“HathiTrust is a large-scale collaborative repository of digital content from research libraries including content digitized via the Google Books project and Internet Archive digitization initiatives, as well as content digitized locally by libraries. HathiTrust was founded in October 2008 by the thirteen universities of the Committee on Institutional Cooperation and the University of California. The partnership includes over 60 research libraries across the United States and Europe, and is based on a shared governance structure. Costs are shared by the participating libraries and library consortia. The repository is administered by Indiana University and the University of Michigan. The Executive Director of HathiTrust is John Price Wilkin, who has led large-scale digitization initiatives at the University of Michigan since the mid 1990s. As of January 2012, HathiTrust comprises over 10 million volumes, over 2.7 million of which are public domain. HathiTrust provides a number of discovery and access services, notably, full-text search across the entire repository. In September 2011, the Authors Guild sued HathiTrust (Authors Guild v. HathiTrust), citing massive copyright violation. A federal court ruled against the Authors Guild in October 2012, finding that HathiTrust's use of books scanned by Google was fair use under US law. Hathi, pronounced "hah-tee", is theHindi word for elephant, an animal famed for its long-term memory.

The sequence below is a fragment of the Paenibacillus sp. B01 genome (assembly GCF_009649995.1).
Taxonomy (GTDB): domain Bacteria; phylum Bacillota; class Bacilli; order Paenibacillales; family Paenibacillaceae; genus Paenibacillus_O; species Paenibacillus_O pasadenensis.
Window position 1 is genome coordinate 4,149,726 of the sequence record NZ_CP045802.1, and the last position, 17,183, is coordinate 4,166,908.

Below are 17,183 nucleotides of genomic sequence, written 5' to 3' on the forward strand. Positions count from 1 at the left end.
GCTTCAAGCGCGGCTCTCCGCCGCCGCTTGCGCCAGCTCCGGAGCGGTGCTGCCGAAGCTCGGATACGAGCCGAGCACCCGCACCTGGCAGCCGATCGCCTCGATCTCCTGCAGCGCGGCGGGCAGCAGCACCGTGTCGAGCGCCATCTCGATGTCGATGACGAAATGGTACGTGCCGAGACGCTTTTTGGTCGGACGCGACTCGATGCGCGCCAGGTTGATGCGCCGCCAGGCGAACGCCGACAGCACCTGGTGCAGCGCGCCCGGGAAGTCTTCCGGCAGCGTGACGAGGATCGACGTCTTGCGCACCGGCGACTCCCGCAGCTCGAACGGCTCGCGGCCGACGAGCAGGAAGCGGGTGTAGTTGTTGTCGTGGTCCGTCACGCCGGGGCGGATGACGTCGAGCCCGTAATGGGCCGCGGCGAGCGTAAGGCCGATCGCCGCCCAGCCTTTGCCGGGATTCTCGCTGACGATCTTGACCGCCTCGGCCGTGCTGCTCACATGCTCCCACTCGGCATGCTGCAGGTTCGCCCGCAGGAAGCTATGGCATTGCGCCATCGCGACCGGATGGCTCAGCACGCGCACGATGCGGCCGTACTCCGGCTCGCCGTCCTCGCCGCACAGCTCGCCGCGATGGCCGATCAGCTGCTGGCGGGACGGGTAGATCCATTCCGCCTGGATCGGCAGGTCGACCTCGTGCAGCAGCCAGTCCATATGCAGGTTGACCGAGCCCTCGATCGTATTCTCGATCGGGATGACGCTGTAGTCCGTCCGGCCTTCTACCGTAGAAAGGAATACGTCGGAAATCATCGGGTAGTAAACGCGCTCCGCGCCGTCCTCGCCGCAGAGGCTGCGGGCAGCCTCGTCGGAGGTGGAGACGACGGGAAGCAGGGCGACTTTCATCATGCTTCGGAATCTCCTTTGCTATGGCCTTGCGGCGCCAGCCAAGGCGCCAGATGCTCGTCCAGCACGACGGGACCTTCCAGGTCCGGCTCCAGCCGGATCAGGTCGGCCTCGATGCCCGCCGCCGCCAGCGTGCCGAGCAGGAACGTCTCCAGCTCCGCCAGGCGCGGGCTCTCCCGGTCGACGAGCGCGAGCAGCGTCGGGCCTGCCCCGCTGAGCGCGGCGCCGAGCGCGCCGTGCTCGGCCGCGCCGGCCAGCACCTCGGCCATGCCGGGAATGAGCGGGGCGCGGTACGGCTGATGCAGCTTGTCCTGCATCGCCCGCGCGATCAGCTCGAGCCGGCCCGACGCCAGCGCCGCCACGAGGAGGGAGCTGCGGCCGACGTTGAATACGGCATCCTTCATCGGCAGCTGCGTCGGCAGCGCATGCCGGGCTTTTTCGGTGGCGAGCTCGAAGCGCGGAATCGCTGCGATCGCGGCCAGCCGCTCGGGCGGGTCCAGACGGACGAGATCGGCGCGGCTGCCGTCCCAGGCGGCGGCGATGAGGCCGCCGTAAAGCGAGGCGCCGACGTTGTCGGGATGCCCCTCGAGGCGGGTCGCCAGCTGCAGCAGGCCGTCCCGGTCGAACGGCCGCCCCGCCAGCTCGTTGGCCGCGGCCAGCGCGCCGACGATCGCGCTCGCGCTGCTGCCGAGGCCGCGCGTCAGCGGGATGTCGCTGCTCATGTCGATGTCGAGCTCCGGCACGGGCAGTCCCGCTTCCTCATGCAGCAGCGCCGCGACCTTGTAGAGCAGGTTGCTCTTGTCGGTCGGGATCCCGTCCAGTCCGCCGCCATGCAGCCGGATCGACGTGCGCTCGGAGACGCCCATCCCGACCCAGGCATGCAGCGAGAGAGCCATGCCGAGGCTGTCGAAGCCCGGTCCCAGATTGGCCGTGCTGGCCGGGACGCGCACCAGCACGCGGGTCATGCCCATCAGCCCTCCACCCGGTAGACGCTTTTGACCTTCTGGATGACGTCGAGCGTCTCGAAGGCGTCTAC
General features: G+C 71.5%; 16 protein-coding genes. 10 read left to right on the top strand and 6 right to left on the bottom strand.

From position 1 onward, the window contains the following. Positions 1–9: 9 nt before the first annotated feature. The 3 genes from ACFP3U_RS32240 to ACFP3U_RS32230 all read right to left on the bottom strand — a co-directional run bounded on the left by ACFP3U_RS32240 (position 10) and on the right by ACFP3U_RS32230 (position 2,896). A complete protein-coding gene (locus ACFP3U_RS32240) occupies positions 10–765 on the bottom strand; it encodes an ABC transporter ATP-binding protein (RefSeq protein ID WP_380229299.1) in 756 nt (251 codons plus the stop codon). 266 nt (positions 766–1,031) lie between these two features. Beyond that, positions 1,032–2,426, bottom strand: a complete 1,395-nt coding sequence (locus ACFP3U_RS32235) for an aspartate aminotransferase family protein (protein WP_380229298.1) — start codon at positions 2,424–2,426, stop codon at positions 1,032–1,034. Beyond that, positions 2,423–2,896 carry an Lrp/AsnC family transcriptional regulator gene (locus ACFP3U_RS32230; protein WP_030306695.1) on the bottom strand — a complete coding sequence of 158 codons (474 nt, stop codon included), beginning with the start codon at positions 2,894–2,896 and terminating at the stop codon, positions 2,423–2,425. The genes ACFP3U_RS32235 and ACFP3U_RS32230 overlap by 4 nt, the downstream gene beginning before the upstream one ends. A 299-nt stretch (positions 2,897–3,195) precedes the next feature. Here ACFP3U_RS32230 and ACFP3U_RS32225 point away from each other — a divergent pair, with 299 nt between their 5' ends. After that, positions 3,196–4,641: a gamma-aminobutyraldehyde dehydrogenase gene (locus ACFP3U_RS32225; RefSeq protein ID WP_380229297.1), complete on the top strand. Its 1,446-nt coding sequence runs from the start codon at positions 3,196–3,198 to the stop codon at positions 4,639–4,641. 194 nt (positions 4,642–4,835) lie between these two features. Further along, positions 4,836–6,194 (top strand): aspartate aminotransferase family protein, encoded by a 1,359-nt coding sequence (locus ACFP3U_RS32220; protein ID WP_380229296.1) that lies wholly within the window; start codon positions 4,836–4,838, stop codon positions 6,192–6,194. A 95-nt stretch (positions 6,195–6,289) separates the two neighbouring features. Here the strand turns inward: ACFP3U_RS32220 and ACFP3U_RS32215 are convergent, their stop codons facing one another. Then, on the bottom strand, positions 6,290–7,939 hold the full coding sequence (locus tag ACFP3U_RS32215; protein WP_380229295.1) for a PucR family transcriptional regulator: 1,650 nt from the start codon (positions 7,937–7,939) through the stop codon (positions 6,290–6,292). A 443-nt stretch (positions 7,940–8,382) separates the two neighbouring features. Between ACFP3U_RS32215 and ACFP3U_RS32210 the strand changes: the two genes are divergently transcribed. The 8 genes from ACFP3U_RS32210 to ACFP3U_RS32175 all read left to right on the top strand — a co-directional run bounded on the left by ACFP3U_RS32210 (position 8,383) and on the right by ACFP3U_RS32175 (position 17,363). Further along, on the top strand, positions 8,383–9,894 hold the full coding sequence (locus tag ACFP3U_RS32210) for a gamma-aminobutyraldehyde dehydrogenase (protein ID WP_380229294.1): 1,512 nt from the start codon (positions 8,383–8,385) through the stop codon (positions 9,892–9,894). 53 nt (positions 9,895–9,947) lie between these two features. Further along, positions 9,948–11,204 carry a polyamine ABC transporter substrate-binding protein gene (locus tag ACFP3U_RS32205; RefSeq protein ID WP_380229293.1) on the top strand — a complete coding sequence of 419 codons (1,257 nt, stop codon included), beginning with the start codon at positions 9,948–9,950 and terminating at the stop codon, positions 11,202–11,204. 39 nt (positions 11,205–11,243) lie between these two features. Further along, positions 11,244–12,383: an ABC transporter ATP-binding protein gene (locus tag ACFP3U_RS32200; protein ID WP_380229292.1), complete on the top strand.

There have also been a number of creative approaches to solve various aspects of ebook accessibility problems. Roy Kaufman from the Copyright Clearance Center provided some basic history starting with the original copyright issues caused by the printing press up to the advent of the photocopier and the 1976 revision of copyright law. He talked about current challenges in the digital age and the need for changes to the law. One important new consideration is the concept of collective licensing, where one organization such as the Copyright Clearance Center collects registrations from a huge universe of materials and is a one stop source for permission for use. One of the points was that it is not impossible to come up with a system to compensate authors and publishers. However, this is a pay per use model that may not be suitable for most public libraries because of problems associated with deciding on a cost. The problems are most serious with current bestsellers where it may be very difficult to manage pricing since it varies by author contract and publisher.